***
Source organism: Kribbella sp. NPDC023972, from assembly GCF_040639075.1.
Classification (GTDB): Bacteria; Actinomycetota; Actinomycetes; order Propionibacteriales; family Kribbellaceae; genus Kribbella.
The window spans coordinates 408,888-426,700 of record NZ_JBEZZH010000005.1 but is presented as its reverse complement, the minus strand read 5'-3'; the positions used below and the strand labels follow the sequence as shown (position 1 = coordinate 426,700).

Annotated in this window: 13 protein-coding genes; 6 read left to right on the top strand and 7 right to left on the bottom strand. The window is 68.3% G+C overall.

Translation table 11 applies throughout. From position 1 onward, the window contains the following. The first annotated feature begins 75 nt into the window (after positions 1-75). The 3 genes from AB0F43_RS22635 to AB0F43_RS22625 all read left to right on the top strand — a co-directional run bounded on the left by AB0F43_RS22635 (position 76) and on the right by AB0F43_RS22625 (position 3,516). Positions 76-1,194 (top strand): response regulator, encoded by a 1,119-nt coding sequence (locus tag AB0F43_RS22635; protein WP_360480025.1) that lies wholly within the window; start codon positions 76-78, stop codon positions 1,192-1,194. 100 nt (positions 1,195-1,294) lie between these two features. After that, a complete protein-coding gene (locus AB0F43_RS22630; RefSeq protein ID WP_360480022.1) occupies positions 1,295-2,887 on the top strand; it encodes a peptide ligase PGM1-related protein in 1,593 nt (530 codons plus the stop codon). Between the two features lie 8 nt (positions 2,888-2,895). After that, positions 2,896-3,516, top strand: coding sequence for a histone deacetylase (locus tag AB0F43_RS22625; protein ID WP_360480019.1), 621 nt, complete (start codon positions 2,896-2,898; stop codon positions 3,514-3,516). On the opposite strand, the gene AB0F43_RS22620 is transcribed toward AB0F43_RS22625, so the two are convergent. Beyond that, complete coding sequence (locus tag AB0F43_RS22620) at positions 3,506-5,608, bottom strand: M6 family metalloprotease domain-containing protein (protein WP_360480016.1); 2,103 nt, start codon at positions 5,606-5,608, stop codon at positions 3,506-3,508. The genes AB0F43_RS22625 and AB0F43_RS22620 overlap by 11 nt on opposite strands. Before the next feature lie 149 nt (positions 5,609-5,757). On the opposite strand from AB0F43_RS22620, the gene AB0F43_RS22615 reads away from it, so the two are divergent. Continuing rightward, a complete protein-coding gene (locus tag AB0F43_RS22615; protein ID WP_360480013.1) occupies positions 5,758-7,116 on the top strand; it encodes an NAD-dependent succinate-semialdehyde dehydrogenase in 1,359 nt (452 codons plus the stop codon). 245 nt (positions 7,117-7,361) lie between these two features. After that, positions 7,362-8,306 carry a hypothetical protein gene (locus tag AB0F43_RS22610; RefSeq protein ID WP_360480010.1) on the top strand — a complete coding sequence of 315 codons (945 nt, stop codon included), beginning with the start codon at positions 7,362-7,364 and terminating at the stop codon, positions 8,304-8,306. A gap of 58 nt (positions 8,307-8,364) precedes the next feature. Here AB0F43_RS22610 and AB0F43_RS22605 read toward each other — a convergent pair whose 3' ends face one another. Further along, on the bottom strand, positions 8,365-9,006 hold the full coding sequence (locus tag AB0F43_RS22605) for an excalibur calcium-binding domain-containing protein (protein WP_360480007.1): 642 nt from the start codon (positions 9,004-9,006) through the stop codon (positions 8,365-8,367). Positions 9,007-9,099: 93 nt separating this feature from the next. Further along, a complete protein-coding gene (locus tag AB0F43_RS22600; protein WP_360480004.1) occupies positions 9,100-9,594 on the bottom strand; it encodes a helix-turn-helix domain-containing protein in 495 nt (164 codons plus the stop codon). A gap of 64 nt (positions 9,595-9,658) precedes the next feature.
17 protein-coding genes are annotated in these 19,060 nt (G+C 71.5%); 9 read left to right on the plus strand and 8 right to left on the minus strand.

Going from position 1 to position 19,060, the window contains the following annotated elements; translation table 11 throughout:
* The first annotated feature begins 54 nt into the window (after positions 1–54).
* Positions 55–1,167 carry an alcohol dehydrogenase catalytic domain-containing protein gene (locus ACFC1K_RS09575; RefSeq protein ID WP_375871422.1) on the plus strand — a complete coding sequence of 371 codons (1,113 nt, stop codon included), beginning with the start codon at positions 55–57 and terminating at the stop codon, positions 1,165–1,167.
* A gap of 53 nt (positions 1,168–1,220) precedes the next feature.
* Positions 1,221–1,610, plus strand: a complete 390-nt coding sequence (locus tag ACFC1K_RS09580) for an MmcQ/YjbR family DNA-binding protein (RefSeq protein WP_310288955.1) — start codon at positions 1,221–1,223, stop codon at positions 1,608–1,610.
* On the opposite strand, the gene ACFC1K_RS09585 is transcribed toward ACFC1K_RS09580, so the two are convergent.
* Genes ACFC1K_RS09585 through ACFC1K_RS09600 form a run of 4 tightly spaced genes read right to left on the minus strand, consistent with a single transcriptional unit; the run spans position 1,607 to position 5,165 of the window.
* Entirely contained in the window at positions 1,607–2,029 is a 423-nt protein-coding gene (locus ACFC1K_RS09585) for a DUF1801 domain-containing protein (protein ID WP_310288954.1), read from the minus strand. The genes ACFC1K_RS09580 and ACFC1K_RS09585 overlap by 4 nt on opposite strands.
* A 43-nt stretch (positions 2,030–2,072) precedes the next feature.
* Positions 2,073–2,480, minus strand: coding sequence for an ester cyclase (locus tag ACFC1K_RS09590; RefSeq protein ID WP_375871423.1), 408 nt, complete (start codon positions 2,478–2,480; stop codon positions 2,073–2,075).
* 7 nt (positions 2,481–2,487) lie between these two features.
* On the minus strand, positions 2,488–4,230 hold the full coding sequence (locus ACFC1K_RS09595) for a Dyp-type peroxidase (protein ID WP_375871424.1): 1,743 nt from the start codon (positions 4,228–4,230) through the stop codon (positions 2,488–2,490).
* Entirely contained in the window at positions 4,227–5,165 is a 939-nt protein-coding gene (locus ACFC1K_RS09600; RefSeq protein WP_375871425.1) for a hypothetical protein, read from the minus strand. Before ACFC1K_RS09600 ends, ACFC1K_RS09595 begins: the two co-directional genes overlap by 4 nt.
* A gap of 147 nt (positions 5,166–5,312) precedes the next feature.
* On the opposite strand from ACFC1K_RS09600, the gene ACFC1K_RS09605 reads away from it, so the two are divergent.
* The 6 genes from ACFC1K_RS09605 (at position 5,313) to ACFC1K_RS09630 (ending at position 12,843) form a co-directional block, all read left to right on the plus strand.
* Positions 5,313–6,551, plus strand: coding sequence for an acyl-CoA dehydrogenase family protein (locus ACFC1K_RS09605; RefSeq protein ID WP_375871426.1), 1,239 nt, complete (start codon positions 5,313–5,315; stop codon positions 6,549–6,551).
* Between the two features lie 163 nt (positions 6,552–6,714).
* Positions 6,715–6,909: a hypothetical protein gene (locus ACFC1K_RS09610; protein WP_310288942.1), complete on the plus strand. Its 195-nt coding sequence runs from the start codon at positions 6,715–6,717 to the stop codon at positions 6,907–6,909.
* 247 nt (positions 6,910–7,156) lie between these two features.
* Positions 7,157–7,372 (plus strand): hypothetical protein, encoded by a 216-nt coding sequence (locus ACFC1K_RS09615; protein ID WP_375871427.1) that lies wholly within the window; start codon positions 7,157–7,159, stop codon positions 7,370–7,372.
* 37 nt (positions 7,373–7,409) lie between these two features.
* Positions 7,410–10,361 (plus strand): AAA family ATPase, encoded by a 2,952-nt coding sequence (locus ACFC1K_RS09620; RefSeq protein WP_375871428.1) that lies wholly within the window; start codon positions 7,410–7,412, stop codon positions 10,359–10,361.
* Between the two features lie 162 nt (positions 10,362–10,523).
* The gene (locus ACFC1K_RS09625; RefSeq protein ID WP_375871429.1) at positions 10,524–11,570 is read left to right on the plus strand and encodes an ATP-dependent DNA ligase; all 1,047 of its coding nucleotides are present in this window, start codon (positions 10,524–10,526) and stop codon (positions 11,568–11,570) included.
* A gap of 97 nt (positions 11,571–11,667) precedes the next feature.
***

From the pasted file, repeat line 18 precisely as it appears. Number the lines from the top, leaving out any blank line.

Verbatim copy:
* On the minus strand, positions 2,488–4,230 hold the full coding sequence (locus ACFC1K_RS09595) for a Dyp-type peroxidase (protein ID WP_375871424.1): 1,743 nt from the start codon (positions 4,228–4,230) through the stop codon (positions 2,488–2,490).